In order to meet the challenges posed by significant increases in population, the recycling of brownfields is essential. Recycling brownfields can also promote infill development which will, in turn, optimize population densities and can serve to reduce negative aspects of sprawl. Infill development can revitalize existing communities as idle or underutilized properties in urban centers will be used for residential, commercial and public purposes (schools, parks, hospitals). However, there exists a delicate balance in California, where urban density has increased, there is increased competition for buildable sites, particularly for public facilities, i.e., schools. The California Department of Toxic Substances Control (DTSC) developed a number of early initiatives to address brownfields problems, and, where available, complemented them with other related State mechanisms. Both legislative and administrative reforms were the cornerstones of these early tools. Additionally, DTSC views all types of cleanup projects as a potential reuse opportunity and seeks to work cooperatively with parties to meet this objective while ensuring that cleanups are conducted in an environmentally sound manner. This article will examine the origins of DTSC's brownfields programs, highlight key new programs enacted or proposed under the Administration of California's Governor Gray Davis (Davis Administration) and examine emerging brownfields issues for the State. This article presents an analysis which is in large part based on the authors' direct observations, interactions and interpretations.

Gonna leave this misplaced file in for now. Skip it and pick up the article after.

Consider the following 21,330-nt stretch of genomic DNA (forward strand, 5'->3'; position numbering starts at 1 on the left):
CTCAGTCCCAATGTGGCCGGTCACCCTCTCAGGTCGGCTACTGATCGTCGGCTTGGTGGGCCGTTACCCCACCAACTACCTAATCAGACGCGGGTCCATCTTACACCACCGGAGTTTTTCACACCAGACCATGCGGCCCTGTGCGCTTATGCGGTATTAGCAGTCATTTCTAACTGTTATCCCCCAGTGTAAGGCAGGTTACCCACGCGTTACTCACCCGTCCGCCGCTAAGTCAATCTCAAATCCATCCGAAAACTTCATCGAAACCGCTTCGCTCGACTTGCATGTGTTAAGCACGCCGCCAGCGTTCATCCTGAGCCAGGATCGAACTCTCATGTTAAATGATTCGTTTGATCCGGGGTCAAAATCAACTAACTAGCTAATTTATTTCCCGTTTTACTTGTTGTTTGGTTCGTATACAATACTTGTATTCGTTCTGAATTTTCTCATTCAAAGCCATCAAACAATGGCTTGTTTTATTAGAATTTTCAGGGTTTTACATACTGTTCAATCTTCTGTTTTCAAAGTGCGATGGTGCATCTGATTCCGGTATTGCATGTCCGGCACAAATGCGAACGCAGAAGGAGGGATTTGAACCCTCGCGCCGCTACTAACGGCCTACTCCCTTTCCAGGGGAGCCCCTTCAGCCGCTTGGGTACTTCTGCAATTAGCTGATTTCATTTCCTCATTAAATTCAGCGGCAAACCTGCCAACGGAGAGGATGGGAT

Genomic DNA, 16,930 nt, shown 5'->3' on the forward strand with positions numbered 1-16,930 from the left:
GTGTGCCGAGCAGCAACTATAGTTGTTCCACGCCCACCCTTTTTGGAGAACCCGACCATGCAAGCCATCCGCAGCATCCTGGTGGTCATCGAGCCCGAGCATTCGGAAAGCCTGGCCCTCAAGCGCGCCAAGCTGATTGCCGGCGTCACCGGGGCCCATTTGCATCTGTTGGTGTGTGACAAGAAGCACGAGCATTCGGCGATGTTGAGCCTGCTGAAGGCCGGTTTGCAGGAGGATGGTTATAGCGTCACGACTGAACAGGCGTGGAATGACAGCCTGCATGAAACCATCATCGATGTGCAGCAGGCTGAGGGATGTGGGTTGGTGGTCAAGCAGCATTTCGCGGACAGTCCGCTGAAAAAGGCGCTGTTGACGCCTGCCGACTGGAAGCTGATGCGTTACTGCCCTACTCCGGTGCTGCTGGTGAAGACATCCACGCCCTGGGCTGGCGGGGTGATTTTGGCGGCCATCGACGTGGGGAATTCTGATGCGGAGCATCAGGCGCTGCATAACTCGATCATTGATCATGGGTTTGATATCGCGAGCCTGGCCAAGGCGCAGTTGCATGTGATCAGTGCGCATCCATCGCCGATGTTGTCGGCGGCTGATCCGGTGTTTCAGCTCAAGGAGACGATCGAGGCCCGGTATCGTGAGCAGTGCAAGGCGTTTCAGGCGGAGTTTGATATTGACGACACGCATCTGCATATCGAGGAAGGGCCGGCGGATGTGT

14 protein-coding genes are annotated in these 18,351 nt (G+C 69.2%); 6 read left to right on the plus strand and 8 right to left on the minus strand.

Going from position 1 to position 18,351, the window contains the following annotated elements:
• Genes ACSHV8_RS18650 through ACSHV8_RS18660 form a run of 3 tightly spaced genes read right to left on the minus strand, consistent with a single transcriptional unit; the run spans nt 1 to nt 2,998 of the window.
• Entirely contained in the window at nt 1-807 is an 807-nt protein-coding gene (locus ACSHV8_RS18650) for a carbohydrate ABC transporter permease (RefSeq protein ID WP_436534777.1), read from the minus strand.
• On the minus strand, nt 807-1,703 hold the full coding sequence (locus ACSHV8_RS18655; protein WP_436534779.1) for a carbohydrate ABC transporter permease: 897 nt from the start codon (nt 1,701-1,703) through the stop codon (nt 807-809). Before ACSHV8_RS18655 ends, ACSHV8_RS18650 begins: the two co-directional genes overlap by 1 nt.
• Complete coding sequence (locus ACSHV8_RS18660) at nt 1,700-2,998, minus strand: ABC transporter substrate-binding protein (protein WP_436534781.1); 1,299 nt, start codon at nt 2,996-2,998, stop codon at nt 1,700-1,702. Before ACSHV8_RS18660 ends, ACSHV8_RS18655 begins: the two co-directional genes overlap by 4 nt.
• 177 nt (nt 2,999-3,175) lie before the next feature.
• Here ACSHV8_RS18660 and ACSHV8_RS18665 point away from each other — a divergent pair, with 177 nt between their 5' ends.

Denise Ferkich Hoffman and Barbara Coler,
Brownfields and the California Department of Toxic Substances Control: Key Programs and Challenges, 31 Golden Gate U. L. Rev.